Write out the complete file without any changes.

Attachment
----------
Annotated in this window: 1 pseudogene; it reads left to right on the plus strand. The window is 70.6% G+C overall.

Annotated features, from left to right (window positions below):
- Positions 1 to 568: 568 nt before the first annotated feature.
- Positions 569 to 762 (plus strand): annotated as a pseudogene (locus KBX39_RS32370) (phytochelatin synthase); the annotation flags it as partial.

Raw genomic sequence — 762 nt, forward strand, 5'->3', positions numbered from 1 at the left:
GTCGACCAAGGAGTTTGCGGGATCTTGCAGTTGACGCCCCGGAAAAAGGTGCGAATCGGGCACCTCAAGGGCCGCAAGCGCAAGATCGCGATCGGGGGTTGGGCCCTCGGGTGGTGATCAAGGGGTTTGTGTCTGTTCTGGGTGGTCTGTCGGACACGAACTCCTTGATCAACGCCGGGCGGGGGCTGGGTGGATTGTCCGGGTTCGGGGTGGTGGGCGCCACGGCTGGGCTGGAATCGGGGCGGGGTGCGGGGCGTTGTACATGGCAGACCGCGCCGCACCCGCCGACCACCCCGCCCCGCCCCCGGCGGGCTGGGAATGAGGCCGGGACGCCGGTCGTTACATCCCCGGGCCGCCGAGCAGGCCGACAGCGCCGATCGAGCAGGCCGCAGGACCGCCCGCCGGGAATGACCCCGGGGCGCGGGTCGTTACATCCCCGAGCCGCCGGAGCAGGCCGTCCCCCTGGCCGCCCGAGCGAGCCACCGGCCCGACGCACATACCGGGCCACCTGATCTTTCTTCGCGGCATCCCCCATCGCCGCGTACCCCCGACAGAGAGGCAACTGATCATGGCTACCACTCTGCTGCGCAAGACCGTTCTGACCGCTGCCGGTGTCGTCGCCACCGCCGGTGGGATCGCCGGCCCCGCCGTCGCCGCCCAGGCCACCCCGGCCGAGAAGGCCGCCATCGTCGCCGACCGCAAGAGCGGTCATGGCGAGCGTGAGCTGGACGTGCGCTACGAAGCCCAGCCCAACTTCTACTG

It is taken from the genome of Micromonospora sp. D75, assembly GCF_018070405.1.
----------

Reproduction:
Annotated in this window: 1 pseudogene; it reads left to right on the plus strand. The window is 70.6% G+C overall.

Annotated features, from left to right (window positions below):
- Positions 1 to 568: 568 nt before the first annotated feature.
- Positions 569 to 762 (plus strand): annotated as a pseudogene (locus KBX39_RS32370) (phytochelatin synthase); the annotation flags it as partial.

Raw genomic sequence — 762 nt, forward strand, 5'->3', positions numbered from 1 at the left:
GTCGACCAAGGAGTTTGCGGGATCTTGCAGTTGACGCCCCGGAAAAAGGTGCGAATCGGGCACCTCAAGGGCCGCAAGCGCAAGATCGCGATCGGGGGTTGGGCCCTCGGGTGGTGATCAAGGGGTTTGTGTCTGTTCTGGGTGGTCTGTCGGACACGAACTCCTTGATCAACGCCGGGCGGGGGCTGGGTGGATTGTCCGGGTTCGGGGTGGTGGGCGCCACGGCTGGGCTGGAATCGGGGCGGGGTGCGGGGCGTTGTACATGGCAGACCGCGCCGCACCCGCCGACCACCCCGCCCCGCCCCCGGCGGGCTGGGAATGAGGCCGGGACGCCGGTCGTTACATCCCCGGGCCGCCGAGCAGGCCGACAGCGCCGATCGAGCAGGCCGCAGGACCGCCCGCCGGGAATGACCCCGGGGCGCGGGTCGTTACATCCCCGAGCCGCCGGAGCAGGCCGTCCCCCTGGCCGCCCGAGCGAGCCACCGGCCCGACGCACATACCGGGCCACCTGATCTTTCTTCGCGGCATCCCCCATCGCCGCGTACCCCCGACAGAGAGGCAACTGATCATGGCTACCACTCTGCTGCGCAAGACCGTTCTGACCGCTGCCGGTGTCGTCGCCACCGCCGGTGGGATCGCCGGCCCCGCCGTCGCCGCCCAGGCCACCCCGGCCGAGAAGGCCGCCATCGTCGCCGACCGCAAGAGCGGTCATGGCGAGCGTGAGCTGGACGTGCGCTACGAAGCCCAGCCCAACTTCTACTG

It is taken from the genome of Micromonospora sp. D75, assembly GCF_018070405.1.